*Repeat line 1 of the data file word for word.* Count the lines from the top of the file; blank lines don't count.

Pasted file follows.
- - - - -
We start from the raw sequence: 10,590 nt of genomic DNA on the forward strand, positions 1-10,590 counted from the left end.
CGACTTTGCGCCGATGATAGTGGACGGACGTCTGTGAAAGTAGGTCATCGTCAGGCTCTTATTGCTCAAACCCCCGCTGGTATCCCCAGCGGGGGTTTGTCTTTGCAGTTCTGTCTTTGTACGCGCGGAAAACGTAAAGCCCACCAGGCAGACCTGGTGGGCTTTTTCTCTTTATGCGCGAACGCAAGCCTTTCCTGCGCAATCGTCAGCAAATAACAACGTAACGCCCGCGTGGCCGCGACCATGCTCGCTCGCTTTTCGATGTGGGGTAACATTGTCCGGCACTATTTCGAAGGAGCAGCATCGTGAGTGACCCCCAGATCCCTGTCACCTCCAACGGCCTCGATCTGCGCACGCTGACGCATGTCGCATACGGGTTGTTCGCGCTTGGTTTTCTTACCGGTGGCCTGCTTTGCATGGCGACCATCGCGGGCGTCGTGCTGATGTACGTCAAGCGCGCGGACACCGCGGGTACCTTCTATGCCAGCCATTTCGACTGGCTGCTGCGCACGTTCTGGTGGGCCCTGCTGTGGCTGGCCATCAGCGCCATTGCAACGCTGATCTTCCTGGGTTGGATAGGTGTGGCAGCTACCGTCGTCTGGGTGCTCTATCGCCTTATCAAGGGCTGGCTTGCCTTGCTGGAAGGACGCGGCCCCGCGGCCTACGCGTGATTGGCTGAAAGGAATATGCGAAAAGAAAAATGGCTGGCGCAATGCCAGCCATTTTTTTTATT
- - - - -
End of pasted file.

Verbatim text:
We start from the raw sequence: 10,590 nt of genomic DNA on the forward strand, positions 1-10,590 counted from the left end.